One of the things that fascinated both siblings was hydropower. In high school, Abe recalls bugging his friend who was good at math to help him with designs for new hydro turbines.
Both siblings admit coming to MIT was a major culture shock, but they loved the atmosphere of problem solving and entrepreneurship that permeated the campus. Gia came to MIT in 1995 and majored in chemical engineering while Abe followed three years later and majored in mechanical engineering for both his bachelor’s and master’s degrees.
All the while, they never lost sight of hydropower. In the 1998 MIT $100K Entrepreneurship Competitions (which was the $50K at the time), they pitched an idea for hydropower plants based on a linear turbine design. They were named finalists in the competition, but still wanted more industry experience before starting a company. After graduation, Abe worked as a mechanical engineer and did some consulting work with the operators of small hydropower plants while Gia worked at the energy desks of a few large finance companies.
In 2009, the siblings, along with their late father, Daniel, received a small business grant of $200,000 and formally launched Natel Energy.
Between 2009 and 2019, the founders worked on a linear turbine design that Abe describes as turbines on a conveyor belt. They patented and deployed the system on a few sites, but the problem of ensuring safe fish passage remained.
Then the founders were doing some modeling that suggested they could achieve high power plant efficiency using an extremely rounded edge on a turbine blade – as opposed to the sharp blades typically used for hydropower turbines. The insight made them realize if they didn’t need sharp blades, perhaps they didn’t need a complex new turbine.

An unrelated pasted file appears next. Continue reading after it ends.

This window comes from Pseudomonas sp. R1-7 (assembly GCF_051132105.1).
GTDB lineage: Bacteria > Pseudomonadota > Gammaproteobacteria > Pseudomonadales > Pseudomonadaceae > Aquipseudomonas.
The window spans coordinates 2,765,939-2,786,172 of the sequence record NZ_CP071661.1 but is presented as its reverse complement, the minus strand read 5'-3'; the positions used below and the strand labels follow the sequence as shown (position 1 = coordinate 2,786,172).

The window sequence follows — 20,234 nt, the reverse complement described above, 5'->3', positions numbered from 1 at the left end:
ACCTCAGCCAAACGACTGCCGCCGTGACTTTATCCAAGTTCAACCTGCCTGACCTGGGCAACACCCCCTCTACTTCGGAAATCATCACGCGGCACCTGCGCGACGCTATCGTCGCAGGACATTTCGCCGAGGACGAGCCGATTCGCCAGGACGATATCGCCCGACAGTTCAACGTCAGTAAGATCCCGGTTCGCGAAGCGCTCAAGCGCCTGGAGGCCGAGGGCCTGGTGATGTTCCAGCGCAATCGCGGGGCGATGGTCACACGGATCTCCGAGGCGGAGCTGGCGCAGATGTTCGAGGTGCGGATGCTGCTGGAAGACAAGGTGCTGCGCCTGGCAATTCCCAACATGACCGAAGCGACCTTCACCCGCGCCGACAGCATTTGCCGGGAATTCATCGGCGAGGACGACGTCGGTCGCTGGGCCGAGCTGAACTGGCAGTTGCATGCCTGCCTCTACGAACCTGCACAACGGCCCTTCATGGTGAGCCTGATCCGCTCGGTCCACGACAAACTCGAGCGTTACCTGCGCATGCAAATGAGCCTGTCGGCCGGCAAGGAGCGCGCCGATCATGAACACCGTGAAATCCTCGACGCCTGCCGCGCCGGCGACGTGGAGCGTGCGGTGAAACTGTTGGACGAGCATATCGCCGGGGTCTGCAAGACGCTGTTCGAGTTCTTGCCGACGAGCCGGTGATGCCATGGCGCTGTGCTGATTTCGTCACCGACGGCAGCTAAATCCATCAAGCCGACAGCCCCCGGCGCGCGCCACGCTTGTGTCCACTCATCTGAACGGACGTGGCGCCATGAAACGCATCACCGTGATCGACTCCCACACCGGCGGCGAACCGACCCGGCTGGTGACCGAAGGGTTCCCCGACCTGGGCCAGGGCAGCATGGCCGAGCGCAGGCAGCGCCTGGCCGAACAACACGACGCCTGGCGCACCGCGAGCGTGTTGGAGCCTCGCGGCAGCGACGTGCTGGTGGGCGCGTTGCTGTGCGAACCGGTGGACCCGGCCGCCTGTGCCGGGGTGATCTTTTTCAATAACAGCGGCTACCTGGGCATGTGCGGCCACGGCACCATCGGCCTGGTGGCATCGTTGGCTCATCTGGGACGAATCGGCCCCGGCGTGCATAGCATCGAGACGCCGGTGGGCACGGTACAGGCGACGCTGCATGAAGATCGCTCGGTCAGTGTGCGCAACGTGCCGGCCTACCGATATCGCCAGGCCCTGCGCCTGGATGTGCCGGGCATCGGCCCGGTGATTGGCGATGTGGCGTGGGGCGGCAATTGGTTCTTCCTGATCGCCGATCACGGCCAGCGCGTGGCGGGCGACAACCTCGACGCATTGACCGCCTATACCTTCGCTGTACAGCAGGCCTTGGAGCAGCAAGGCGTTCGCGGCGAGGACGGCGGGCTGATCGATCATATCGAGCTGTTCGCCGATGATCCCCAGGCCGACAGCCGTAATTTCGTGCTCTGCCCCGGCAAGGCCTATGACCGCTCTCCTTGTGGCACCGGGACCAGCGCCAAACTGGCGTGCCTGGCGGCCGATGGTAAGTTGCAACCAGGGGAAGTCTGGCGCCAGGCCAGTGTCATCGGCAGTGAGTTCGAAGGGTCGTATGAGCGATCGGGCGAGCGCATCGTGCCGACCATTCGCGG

“It’s so counterintuitive, but we said maybe we can achieve the same results with a propeller turbine, which is the most common kind,” Abe says. “It started out as a joke – or a challenge – and I did some modeling and rapidly realized, ‘Holy cow, this actually could work!’ Instead of having a powertrain with a decade’s worth of complexity, you have a powertrain that has one moving part, and almost no change in loading, in a form factor that the whole industry is used to.”
The turbine Natel developed features thick blades that allow more than 99 percent of fish to pass through safely, according to third-party tests. Natel’s turbines also allow for the passage of important river sediment and can be coupled with structures that mimic natural features of rivers like log jams, beaver dams, and rock arches.
“We want the most efficient machine possible, but we also want the most fish-safe machine possible, and that intersection has led to our unique intellectual property,” Gia says.